Eighteenth century Genevan philosopher Jean-Jacques Rousseau cautioned that money can’t buy happiness. Two centuries later, The Beatles crooned that money couldn’t buy them love. And as we learned during the 1980s, when bombastic New York Yankees owner George Steinbrenner spent like there was no tomorrow, money can’t necessarily buy you a World Series title, though, it sure can help.
In the 2020s, New York Mets owner Steve Cohen has been drawing comparisons to the late Steinbrenner for adopting a best-team-money-can-buy approach. This has understandably energized Mets fans, who suffered through years of penny-pinching by the Wilpon family ownership after imprisoned Wall Street swindler Bernie Madoff made off with tens of millions of their dollars.
While Mets diehards are loving Cohen, a hedge fund magnate who’s reportedly worth $16 billion, his counterparts are screaming bloody murder. The spending spree has indeed been staggering. Baseball Prospectus places Cohen’s 2023 payroll at $369 million – nearly $100 million above the second-place Yankees, and almost $300 million above the payroll of the Washington Nationals, the Rochester Red Wings’ parent club. According to SportTrac, Mets pitchers Max Scherzer and Justin Verlander will each make more this year than the entire the Oakland A’s roster, which ranks at the bottom of the Major League Baseball payroll list at $40 million. Total.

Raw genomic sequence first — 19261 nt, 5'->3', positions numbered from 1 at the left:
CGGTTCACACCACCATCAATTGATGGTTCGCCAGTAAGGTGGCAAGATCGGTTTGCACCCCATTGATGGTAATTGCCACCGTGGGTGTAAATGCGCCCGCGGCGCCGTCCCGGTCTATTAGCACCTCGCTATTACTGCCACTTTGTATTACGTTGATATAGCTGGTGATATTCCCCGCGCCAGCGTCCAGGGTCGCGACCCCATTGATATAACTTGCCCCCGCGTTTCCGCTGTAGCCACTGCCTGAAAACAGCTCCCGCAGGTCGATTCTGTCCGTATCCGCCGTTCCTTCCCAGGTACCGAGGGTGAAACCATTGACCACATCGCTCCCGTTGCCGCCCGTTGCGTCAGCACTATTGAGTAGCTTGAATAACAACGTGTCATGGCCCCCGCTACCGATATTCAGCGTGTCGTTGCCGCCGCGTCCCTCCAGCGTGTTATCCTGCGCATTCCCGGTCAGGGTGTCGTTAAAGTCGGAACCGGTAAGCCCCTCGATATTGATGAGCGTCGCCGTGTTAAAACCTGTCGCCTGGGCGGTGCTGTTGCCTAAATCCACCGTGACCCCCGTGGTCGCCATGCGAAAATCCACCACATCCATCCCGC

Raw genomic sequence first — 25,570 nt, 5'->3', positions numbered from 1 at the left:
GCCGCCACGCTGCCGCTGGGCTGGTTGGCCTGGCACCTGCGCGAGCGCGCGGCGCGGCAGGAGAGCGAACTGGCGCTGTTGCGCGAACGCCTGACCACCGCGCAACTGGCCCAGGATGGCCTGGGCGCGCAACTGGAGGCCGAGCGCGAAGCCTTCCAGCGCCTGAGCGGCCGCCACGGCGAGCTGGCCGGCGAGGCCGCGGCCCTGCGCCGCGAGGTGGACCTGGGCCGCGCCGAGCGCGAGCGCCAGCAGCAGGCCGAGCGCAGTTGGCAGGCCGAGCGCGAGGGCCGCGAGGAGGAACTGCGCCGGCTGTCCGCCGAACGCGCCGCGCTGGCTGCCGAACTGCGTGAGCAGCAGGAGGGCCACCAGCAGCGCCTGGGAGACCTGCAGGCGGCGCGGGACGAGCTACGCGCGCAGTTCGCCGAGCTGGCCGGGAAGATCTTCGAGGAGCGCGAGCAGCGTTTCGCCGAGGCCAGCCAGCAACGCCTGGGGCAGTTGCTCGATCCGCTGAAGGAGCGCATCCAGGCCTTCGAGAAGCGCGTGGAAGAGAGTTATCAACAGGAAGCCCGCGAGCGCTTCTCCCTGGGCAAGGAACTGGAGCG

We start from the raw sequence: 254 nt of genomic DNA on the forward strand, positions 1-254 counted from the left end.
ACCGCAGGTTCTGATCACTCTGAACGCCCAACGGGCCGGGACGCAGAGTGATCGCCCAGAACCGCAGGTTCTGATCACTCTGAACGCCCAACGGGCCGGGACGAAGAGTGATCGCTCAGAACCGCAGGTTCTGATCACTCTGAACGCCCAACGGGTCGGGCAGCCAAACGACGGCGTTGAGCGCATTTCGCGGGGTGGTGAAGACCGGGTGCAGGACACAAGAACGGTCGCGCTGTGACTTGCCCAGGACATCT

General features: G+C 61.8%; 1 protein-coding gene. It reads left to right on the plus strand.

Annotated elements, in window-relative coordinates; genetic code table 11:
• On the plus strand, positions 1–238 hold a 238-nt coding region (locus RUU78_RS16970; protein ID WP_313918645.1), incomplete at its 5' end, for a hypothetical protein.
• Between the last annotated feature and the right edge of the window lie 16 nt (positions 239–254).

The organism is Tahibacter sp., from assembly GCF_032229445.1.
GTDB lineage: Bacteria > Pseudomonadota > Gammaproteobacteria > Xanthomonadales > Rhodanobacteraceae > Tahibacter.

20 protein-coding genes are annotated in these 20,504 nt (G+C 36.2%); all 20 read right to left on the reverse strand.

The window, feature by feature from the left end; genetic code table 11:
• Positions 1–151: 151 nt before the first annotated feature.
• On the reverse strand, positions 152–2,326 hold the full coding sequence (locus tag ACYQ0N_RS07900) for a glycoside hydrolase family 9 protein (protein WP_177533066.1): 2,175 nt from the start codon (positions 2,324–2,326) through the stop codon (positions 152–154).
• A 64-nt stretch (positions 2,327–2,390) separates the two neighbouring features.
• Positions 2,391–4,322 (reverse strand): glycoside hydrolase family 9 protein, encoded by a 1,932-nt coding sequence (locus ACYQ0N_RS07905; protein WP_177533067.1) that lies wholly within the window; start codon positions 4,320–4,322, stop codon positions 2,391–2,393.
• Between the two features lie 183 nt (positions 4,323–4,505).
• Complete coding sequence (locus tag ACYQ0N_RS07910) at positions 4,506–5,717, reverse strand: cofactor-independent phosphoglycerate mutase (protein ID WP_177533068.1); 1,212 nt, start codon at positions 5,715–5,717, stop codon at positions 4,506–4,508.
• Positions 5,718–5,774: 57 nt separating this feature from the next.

The Mets outlay is by far the most in baseball history and has prompted sports economists to create a new luxury tax category known as the Cohen tax. Several years ago, in a futile attempt to prevent owners from such binges, MLB instituted a tax ceiling. Teams that exceeded it would have to pay a tax which would be divvied up among the teams that kept their spending in check. Given the current figures, Cohen will pay $55 million in luxury taxes that will be shared by 29 teams next year. That’s more money than the payroll of five MLB teams.
Cohen appears undaunted by his counterparts’ criticism. Like Sinatra, he’s vowed to continue to do it his way. And to think, the Mets payroll would have soared to nearly a half-billion dollars had their deal with free agent shortstop Carlos Correa not fallen through.
If past is prologue, Cohen will learn the difficult lesson Steinbrenner did. The Bronx Bombers owner spent big, but not always wisely. His return on his investment during the 1980s was zero World Series. It was only after Steinbrenner was banished from the day-to-day operations of his club in the early 1990s that saner heads prevailed and prospects such as Derek Jeter, Mariano Rivera, Bernie Williams, Jorge Posada and Andy Pettitte remained in pinstripes and formed the core that helped produce five World Series titles.
It takes a mix of home-grown talent, free-agent signings, and astute trades to make the equation work, and the Mets do have a good mix of that. But don’t assume Cohen necessarily has purchased the team’s first World Series title since 1986. A lot of things can happen, and let’s not forget that the Philadelphia Phillies and Atlanta Braves also reside in the same division. The Braves won it all two years ago. The Phillies made it to last year’s Fall Classic. And both teams boast rosters bursting with talent.